The Director of Graduate Studies is in charge of general issues pertaining to graduate students in the Field of Statistics. Upon arrival, a temporary Special Committee is also declared for you, consisting of the Director of Graduate Studies (chair) and two other faculty members in the Field of Statistics. This temporary committee shall remain in place until you form your own Special Committee for the purposes of writing your doctoral dissertation. The chair of your Special Committee serves as your primary academic advisor; however, you should always feel free to contact and/or chat with any of the graduate faculty in the Field of Statistics.
The formation of a Special Committee for your dissertation research should serve your objective of writing the best possible dissertation. The Graduate School requires that this committee contain at least three members that simultaneously represent a certain combination of subjects and concentrations. The chair of the committee is your principal dissertation advisor and always represents a specified concentration within the subject & field of Statistics. The Graduate School additionally requires PhD students to have at least two minor subjects represented on your special committee. For students in the Field of Statistics, these remaining two members must either represent (i) a second concentration within the subject of Statistics, and one external minor subject; or, (ii) two external minor subjects. Each minor advisor must agree to serve on your special committee; as a result, the identification of these minor members should occur at least 6 months prior to your A examination.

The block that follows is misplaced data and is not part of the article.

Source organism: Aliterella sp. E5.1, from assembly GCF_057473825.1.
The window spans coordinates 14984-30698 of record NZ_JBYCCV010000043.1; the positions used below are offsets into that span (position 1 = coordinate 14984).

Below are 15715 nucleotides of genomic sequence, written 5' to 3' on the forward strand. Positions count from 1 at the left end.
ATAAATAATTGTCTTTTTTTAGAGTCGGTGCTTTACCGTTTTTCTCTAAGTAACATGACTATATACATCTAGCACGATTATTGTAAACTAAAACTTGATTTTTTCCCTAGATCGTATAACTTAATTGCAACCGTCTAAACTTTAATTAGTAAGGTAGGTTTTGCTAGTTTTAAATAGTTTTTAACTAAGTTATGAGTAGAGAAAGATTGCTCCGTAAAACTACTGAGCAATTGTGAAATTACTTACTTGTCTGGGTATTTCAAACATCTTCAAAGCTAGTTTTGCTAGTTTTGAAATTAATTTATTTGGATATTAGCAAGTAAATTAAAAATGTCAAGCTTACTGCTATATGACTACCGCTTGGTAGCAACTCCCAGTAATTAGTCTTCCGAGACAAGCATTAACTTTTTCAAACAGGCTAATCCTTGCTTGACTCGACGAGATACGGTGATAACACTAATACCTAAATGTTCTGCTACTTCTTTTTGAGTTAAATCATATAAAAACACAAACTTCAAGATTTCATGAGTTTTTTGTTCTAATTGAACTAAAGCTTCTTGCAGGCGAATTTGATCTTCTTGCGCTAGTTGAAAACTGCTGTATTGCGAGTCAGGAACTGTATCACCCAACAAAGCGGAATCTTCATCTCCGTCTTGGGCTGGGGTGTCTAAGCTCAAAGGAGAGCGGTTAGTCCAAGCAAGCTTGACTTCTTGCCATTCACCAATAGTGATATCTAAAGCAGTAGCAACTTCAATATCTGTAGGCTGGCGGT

Some examples of external minors include Computational Biology, Demography, Computer Science, Economics, Epidemiology, Mathematics, Applied Mathematics and Operations Research. The declaration of an external minor entails selecting (i) a field other than Statistics in which to minor; (ii) a subject & concentration within the specified field; and, (iii) a minor advisor representing this field/subject/concentration that will work with you in setting the minor requirements. Typically, external minors involve gaining knowledge in 3-5 graduate courses in the specified field/subject, though expectations can vary by field and even by the choice of advisor. While any choice of external minor subject is technically acceptable, the requirement that the minor representative serve on your Special Committee strongly suggests that the ideal choice(s) should share some natural connection with your choice of dissertation topic.
The fields, subjects and concentrations represented on your committee must be officially recognized by the Graduate School; the Degrees, Subjects & Concentrations tab listed under each field of study provides this information. Information on the concentrations available for committee members chosen to represent the subject of Statistics can be found here.
Completion of the PhD Degree
In addition to the specified residency requirements, students must meet all program requirements as outlined in Program Course Requirements and Timetables and Evaluations and Examinations, as well as complete a doctoral dissertation approved by your Special Committee. The target time to PhD completion is between 4 and 5 years; the actual time to completion varies by student.
Students should consult both the Guide to Graduate Study and Code of Legislation of the Graduate Faculty (available at www.gradschool.cornell.edu) for further information on all academic and procedural matters pertinent to pursuing a graduate degree at Cornell University.